Monday, September 26, 2016

Enough Trope To Hang Yourself

Tropes have gotten a bad rap over time. They've been linked as a synonym to the dreaded "cliché".

But Merriam-Webster actually defines trope as "a word, phrase, or image used in a new and different way in order to create an artistic effect". (Merriam-Webster Online Dictionary:  http://www.merriam-webster.com/dictionarytrope)

And that's the definition I prefer.

The romance genre definitely has its share of tropes, motifs, and clichés. To begin with, in order to be a romance novel, the story must have not only a love through-line within the text but also the proper ending--either a happy-for-now or even better, a happy-ever-after. A prerequisite is not uncommon in genre fiction. For example, who would read a mystery if there wasn't the expectation of it being solved by the end? Could you even call it part of the mystery genre if the killer is never caught or the wrong-doer never uncovered? A mystery reader expects a certain ending, just like a romance reader does.

Some other popular tropes in the romance genre include the secret baby, the marriage of convenience, friends (or enemies) to lovers, opposites attract, the fake fiancé, the brother's best friend, a fish out of water, and even the second chance at love.

But why do we return again and again, seeking out new and different stories to attach to these age old story motifs? Here are my theories:
  1. We can relate to them. Accidental pregnancies do occur. Friends sometimes become lovers (I married mine after knowing him 20 years). Occasionally our brother has a really good-looking friend. And almost everyone has been in a situation where they felt uncomfortably unprepared or like a fish out of water. We know these stories. We've often lived these stories. We read about them to feel a kinship with characters going through the same situation.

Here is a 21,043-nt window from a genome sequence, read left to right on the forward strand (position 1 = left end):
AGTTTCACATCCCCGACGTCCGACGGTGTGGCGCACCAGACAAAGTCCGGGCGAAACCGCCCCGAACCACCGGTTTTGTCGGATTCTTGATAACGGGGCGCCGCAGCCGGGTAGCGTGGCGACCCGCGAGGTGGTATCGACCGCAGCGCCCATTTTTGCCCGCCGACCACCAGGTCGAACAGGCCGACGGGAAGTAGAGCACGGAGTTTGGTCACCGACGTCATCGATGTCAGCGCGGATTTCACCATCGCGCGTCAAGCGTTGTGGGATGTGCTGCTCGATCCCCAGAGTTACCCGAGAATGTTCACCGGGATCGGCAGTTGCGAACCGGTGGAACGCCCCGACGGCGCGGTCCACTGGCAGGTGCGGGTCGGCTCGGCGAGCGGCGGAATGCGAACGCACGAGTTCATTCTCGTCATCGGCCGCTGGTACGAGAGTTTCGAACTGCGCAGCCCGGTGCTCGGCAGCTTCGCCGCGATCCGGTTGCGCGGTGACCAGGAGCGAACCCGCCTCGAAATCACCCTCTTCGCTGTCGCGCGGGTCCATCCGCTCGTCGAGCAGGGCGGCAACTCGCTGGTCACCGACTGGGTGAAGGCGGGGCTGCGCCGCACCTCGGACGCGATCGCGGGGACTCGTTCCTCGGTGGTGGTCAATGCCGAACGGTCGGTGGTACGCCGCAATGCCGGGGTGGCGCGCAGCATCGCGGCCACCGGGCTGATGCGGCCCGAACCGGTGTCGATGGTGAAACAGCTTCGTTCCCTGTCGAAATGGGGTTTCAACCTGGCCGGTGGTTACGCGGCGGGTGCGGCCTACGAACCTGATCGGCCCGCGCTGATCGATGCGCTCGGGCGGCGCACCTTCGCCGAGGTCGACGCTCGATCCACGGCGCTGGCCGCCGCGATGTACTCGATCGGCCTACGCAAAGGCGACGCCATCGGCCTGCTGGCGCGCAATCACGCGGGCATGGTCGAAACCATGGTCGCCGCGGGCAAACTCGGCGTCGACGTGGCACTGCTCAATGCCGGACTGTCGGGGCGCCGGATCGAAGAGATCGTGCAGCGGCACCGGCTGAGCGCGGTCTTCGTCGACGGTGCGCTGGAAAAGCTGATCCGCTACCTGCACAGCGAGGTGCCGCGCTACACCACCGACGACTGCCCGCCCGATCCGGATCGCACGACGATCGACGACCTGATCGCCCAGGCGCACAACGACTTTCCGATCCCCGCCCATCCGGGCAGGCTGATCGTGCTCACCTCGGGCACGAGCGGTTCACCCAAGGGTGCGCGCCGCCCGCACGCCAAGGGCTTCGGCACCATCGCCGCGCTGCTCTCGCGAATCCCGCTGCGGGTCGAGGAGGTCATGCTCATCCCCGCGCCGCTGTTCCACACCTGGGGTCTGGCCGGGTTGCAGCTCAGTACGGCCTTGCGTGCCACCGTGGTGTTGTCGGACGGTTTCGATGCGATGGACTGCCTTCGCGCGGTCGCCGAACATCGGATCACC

2. They come with built-in conflict. Every writer knows conflict is a basic building block of story.  Trope conflicts usually have a bit of a gossipy, reality show feel to them, appealing to a reader's sense of voyeurism. Will the marriage of convenience end in divorce? How can a couple get past the obstacle that caused them to break up a decade earlier and take their second chance? What will the hero do when he suddenly finds out he's a father? How will the brother react when he finds out his best friend is dating his sibling? With built in angst and situations poised for disaster, readers want to see how the writer resolves them as well as get a dirty little secret thrill at peeking into an intimate, closed-door relationship that isn't normally exposed in real life.
  3. They allow for character growth. One thing tropes do well is give us characters that have to overcome something. Accidental pregnancy stories can be tragedies (not love stories) if parents don't rise to the responsibility of parenting. A fish out of water story becomes a harsh lesson unless the character is willing to step out of their comfort zone and learn what they need to know to succeed. Opposites attract stories become break-up stories unless both sides learn to compromise and make a relationship work. Readers want a character to change and grow in a story. Satisfying trope endings force that growth.
Because tropes are familiar to readers, when a writer uses a trope to construct fiction, it's almost like entering into a contract. Readers expect the writer to provide them with a story they already know but resolve it in a unique and different manner. Because each trope has been used countless times before, it's a task that's not easy for the writer to do.

But I'm going to try it. I've got an alien same-sex secret baby story that is dying to be written. I think the alien and the same-sex aspects will set my story apart enough from others written using the secret baby trope. Keep your fingers crossed for me that I can pull it off.

So tell me--what is your favorite trope and what new and different story would you like to see using it?